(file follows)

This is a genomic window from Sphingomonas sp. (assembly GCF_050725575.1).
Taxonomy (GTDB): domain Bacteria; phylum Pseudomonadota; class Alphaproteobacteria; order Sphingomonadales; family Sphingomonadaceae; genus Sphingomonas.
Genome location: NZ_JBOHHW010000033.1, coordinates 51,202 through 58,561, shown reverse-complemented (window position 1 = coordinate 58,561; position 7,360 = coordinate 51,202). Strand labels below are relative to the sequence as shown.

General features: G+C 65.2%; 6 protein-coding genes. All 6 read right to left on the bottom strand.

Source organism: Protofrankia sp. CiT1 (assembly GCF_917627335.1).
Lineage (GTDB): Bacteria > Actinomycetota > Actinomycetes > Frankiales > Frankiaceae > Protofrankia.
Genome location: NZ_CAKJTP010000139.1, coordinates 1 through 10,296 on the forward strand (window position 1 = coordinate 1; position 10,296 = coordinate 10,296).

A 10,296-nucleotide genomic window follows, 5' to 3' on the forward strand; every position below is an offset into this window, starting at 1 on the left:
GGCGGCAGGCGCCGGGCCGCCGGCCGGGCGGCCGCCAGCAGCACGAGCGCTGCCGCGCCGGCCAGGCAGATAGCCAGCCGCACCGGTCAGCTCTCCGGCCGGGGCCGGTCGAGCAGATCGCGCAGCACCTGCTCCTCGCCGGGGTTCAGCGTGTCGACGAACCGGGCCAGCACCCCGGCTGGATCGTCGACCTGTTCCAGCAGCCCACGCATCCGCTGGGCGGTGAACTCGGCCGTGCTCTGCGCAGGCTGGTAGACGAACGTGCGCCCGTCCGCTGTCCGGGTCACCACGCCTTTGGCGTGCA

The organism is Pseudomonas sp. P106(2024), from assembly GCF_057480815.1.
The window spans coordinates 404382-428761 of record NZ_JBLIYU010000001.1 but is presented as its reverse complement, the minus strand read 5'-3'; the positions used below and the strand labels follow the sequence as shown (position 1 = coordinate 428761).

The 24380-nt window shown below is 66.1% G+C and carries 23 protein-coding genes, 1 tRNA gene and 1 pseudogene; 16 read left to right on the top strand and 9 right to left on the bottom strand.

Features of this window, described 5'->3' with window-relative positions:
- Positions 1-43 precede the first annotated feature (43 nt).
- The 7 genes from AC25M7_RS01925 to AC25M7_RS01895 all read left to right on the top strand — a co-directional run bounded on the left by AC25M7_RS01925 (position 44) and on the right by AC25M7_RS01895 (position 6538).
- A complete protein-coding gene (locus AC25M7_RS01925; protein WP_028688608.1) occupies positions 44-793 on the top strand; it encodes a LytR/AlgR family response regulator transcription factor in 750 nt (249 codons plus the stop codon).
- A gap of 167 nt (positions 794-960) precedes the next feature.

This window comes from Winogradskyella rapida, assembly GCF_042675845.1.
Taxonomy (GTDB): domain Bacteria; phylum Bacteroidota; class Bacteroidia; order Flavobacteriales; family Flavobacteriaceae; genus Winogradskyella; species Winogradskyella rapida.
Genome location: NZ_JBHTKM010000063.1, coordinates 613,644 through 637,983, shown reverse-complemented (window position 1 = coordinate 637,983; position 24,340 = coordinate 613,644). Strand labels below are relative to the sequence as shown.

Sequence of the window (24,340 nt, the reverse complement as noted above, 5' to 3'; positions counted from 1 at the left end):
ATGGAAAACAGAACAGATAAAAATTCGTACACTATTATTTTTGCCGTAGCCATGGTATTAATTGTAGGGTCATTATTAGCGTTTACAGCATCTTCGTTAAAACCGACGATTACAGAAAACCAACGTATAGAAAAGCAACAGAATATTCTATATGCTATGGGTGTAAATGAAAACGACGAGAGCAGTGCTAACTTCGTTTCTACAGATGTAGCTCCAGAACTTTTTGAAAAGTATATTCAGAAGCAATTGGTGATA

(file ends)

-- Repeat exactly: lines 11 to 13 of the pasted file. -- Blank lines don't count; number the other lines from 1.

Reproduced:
The window spans coordinates 404382-428761 of record NZ_JBLIYU010000001.1 but is presented as its reverse complement, the minus strand read 5'-3'; the positions used below and the strand labels follow the sequence as shown (position 1 = coordinate 428761).

The 24380-nt window shown below is 66.1% G+C and carries 23 protein-coding genes, 1 tRNA gene and 1 pseudogene; 16 read left to right on the top strand and 9 right to left on the bottom strand.

Features of this window, described 5'->3' with window-relative positions: